[62]. It is also now fairly well established that in rare cases the fact that the presence of remains in a grave has become the cause of distress or conflict is capable of being an exceptional circumstance justifying exhumation (see, for example, Re X (2002) 6 Ecc LJ 413 Hamilton Ch.; Re St Ann, Rainhill (2004) 23CCCC 4 Hedley Ch; Re St Mark, Worsley (2007) 9Ecc LJ 147 Tattersall Ch.; Re St Paul, Fazeley [2016] ECC Lic 4 Eyre Ch.; Re St Mary, Haseley (2009) (unreported) Eyre Ch, and Re the Cremated Remains of AA [2018] ECC Lic 7 Eyre Ch..

[63]. At paragraph 13 of the latter, Eyre Ch. said: ‘Each case must be considered on its particular circumstances with the court remembering the force of the presumption of permanence and taking care not lightly to regard considerations of distress as being exceptional circumstances for these purposes.’”

The Chancellor “found neither party to be an entirely reliable witness or historian of events. At various points, there was a selective vagueness apparent which made the attempt at fact finding tricky” [91]. He said:

“[104]. It was far from clear to me that the ‘rose garden’ option would, in any event, bring the conflict between these parties to an end and, having heard from JK’s wife, I cannot pretend that I was not left very anxious indeed about the impact upon his (reportedly improving) mental health of permitting exhumation.

“[107]. The balance of factors leads me to conclude exhumation is unnecessary. Too much time has elapsed. The unreasonableness of any misconduct here (on either side) is not, in this case, of an order which I conclude displaces the presumption of permanence in burial.”

He further encouraged the parties, with the help of the cemetery manager, to reach an agreement about the future care of the grave. [Re Landican Cemetery [2019] ECC Chr 2] [Back] [Top]

[Note: the issues of the “distress or conflict” of relatives and the permanence of Christian burial was the subject of our recent post Permanence of Christian burial revisited – III, 25 January 2019.]

Re St. John the Baptist Felixstowe [2019] ECC SEI 2 The petitioner sought permission to allow the exhumation of the cremated remains of her late husband from Felixstowe Cemetery so that at her death they may be scattered with hers at the seashore of a favourite location of theirs within the Diocese at Felixstowe. Since her husband’s cremated remains were interred in 1992, “at first blush the application may seem to be one that would be very difficult to grant. However, on closer examination of the facts, [the Chancellor] found there are a number of exceptions, including a particular and justified sense of expectation for this lady, that explain this otherwise unusual course” ]2].

The petitioner (aged 98) and her late husband had lived in Belgium but had regularly travelled to Felixstowe over many years to visit the petitioner’s mother. The petitioner’s husband had died in 1992 and his ashes had been interred in Felixstowe Cemetery. The husband had no religious faith and the petitioner believed at the time of interment of his ashes that the ashes were being interred in an unconsecrated part of the cemetery, though it was eventually discovered that the whole of the cemetery was consecrated. In 1993, at the time when it was thought that the grave was unconsecrated, the petitioner had obtained a Home Office Licence to exhume her husband’s ashes, but she had allowed the licence to lapse [7].

In granting the petition, the Chancellor concluded:

“[11]. I have the reached the decision firmly that this is a case where the usual rule that Christian burial in a churchyard or cemetery that is consecrated and under the jurisdiction of the Consistory Court is permanent should not apply here.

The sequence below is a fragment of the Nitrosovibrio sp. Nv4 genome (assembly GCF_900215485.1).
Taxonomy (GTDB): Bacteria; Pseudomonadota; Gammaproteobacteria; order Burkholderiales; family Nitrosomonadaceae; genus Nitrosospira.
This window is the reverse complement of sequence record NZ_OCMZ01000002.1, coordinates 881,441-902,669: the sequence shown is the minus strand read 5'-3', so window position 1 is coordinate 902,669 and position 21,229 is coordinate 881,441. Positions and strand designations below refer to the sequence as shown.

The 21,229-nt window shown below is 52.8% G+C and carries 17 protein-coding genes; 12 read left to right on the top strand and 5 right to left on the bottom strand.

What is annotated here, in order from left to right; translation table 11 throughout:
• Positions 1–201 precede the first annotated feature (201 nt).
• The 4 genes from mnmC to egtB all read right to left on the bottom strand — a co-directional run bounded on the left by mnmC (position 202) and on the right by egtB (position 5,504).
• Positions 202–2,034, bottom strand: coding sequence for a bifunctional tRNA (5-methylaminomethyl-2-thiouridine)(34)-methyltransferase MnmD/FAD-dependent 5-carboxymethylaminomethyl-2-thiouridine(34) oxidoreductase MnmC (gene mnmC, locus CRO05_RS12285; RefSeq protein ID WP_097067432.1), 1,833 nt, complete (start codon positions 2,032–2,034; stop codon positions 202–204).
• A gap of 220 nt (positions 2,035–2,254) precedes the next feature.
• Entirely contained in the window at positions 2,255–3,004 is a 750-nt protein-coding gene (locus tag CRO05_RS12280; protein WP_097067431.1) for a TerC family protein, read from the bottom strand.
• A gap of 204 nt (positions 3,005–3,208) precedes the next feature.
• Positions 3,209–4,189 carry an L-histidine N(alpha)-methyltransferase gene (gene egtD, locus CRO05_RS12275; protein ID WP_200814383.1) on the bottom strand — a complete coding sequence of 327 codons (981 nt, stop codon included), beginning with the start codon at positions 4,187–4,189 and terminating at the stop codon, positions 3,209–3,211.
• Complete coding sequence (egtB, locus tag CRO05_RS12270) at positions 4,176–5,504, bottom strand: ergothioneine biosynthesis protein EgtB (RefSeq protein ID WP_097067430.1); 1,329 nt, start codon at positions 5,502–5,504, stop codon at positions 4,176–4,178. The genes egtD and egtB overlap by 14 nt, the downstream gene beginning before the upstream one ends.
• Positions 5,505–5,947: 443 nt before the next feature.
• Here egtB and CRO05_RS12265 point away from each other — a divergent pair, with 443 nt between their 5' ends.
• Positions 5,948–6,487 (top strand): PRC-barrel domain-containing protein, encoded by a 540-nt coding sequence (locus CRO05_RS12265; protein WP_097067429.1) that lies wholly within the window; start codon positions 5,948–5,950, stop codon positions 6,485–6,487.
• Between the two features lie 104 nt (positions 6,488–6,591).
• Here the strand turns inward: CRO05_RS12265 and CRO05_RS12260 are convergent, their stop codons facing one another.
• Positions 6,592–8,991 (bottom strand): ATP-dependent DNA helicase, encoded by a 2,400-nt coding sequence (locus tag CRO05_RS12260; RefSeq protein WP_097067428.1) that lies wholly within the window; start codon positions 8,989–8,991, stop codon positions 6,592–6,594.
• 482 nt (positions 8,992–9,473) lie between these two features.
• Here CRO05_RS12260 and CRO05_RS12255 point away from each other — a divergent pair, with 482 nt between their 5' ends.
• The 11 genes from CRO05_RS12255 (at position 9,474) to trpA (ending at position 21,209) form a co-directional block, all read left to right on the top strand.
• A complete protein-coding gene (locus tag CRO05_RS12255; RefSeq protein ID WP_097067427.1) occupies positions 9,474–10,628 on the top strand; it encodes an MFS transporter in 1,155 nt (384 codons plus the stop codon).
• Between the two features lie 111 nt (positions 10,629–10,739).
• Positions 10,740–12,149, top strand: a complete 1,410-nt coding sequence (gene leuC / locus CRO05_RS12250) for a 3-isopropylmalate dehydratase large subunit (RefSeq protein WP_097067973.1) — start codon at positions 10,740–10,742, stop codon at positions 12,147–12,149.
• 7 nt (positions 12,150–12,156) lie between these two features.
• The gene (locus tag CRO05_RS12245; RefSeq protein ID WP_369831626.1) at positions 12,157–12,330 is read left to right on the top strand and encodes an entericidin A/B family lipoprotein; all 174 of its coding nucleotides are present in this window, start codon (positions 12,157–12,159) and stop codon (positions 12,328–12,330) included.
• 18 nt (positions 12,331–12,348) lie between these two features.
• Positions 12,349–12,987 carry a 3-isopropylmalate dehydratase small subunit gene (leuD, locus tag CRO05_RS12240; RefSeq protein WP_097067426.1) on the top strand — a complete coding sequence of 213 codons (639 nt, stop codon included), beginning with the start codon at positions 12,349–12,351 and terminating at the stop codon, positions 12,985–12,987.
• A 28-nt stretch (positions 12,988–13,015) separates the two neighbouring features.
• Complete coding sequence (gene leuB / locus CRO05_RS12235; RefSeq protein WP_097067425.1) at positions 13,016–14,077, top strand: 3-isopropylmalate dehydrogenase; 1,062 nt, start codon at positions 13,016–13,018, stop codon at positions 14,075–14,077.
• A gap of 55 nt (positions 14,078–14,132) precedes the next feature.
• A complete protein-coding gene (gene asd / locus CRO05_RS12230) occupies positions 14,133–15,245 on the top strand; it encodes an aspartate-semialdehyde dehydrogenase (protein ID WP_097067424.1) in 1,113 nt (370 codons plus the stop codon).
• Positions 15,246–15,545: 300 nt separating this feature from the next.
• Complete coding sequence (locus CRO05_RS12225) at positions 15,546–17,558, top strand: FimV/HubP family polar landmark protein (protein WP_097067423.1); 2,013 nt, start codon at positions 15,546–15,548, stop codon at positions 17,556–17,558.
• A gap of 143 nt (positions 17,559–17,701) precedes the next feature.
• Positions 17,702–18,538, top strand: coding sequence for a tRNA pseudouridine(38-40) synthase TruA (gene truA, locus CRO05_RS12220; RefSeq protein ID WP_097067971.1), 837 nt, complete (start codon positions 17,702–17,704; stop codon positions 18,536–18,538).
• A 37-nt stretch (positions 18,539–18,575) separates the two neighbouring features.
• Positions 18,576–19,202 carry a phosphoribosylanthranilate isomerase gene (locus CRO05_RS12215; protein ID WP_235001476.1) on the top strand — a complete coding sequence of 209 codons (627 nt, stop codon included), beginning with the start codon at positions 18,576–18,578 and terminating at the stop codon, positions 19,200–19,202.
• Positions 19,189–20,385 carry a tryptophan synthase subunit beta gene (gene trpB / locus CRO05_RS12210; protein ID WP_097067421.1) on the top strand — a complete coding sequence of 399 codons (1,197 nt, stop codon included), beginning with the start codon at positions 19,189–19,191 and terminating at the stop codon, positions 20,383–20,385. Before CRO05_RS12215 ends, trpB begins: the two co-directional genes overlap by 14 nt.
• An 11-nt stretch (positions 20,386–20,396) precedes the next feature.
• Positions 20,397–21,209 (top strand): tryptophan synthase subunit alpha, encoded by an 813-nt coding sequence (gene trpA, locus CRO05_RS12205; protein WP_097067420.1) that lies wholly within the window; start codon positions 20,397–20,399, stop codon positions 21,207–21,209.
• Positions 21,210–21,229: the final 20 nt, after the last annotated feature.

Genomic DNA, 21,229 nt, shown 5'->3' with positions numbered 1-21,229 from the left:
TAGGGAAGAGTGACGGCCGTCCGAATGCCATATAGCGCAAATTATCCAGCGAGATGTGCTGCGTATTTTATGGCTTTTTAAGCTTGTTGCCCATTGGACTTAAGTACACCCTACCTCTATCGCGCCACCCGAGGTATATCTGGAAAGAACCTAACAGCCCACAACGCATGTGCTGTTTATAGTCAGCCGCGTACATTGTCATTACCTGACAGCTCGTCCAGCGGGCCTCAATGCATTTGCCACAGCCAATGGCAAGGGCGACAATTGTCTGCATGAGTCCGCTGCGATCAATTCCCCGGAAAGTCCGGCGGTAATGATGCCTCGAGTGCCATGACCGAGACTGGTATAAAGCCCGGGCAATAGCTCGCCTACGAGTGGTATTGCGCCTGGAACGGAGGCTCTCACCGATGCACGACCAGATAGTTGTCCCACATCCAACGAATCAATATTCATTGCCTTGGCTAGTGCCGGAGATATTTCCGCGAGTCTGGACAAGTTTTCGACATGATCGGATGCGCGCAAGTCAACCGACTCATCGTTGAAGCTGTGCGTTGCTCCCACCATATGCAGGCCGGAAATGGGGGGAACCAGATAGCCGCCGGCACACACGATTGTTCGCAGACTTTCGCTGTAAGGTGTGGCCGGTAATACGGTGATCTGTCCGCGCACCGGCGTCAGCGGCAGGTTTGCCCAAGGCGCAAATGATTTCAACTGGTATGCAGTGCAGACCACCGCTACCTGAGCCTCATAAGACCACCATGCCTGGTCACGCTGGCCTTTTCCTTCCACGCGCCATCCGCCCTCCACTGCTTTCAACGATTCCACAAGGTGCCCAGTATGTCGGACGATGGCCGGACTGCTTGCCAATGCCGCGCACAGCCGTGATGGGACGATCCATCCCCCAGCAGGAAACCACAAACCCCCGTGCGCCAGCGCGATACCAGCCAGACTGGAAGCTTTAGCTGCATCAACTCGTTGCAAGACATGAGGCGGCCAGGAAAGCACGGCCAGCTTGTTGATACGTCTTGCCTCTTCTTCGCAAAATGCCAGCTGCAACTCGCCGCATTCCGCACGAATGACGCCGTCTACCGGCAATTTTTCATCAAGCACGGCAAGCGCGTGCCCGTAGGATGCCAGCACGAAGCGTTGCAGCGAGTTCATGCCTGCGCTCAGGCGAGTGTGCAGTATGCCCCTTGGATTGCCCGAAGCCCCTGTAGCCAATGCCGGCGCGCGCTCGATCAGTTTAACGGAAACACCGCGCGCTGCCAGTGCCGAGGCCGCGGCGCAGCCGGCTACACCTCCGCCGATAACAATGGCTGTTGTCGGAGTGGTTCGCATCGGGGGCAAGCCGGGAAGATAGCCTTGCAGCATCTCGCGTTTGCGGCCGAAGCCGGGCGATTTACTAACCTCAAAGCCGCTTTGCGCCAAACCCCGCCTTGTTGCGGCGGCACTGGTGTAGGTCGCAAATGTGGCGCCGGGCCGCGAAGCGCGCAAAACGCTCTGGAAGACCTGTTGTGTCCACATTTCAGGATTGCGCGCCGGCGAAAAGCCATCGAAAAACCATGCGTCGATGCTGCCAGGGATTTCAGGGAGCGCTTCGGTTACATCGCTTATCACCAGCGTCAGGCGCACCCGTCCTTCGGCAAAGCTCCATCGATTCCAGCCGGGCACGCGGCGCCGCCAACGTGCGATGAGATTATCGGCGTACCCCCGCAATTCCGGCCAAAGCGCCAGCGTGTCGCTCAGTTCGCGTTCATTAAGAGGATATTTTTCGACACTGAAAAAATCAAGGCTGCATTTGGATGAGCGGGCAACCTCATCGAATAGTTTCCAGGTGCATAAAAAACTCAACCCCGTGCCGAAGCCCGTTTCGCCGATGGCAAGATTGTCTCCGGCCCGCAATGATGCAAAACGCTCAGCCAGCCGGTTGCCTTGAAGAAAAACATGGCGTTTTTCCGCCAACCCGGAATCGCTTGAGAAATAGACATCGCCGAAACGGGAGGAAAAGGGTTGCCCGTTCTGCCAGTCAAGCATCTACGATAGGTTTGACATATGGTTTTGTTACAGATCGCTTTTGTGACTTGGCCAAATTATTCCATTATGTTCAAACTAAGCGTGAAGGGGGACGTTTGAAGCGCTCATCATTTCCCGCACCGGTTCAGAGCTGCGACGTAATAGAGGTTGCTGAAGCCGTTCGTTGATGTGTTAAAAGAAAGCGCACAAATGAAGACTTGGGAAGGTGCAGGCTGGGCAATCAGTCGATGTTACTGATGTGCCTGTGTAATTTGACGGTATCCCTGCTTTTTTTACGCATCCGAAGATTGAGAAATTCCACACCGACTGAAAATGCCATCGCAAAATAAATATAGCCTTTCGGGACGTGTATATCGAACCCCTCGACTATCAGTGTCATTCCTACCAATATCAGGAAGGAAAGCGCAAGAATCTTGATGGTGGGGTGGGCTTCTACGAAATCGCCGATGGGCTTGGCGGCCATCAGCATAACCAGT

Apart from the fact that what I am going to permit to happen is what both husband and wife always wanted to happen, and that [the petitioner] was acting under a genuine misapprehension as to the true position both in fact and in law (as were others) it would in my judgment be wholly wrong to frustrate a project both she and her husband formulated many years ago and which she thought had been approved appropriately by authority, when she is now nearly 98 years old and wishes to complete something she cherishes as her final duty to her late husband and to have peace in her mind about this before she herself passes away”.

The Chancellor, in the very special circumstances of this case, decided to treat this as an exceptional situation where he felt justified in granting a faculty. [Re St. John the Baptist Felixstowe [2019] ECC SEI 2] [Back] [Top].


Re St. James Shaftesbury [2019] ECC Sal 1* The petitioners wished to exhume the cremated remains of their mother from the grave of her parents in one part of the churchyard and reinter them with the remains of the petitioners’ father in another part of the same churchyard. Their father had expressed a wish to be buried with his wife, but the petitioners felt there would be difficulties in interring their father’s ashes into the grave containing the remains of their mother and her parents. The incumbent of the parish confirmed that there was no practical reason why the remains could not be buried in the existing family grave, but pointed to the pastoral concern which arises from the petitioner’s otherwise unexplained view that it would be “problematic” [6].

The Chancellor could find no special reasons for allowing exhumation. It would be possible to inter the ashes of the petitioners’ father in the existing grave where his wife’s remains were interred, thus fulfilling his wishes. Although there was insufficient space on the existing memorial to add the petitioners’ father’s name and dates of birth and death, the petitioners could lay a plaque in memory of their father on the grave, or else replace the existing memorial with a new one containing inscriptions in respect of the four people whose remains were interred in the grave. The petition was dismissed. [Re St. James Shaftesbury [2019] ECC Sal 1] [Back] [Top]

Notes on the conventions used in these posts are summarized here

Cite this article as: David Pocklington, "Ecclesiastical court judgments – March (Part 1)" in Law & Religion UK, 30 March 2019,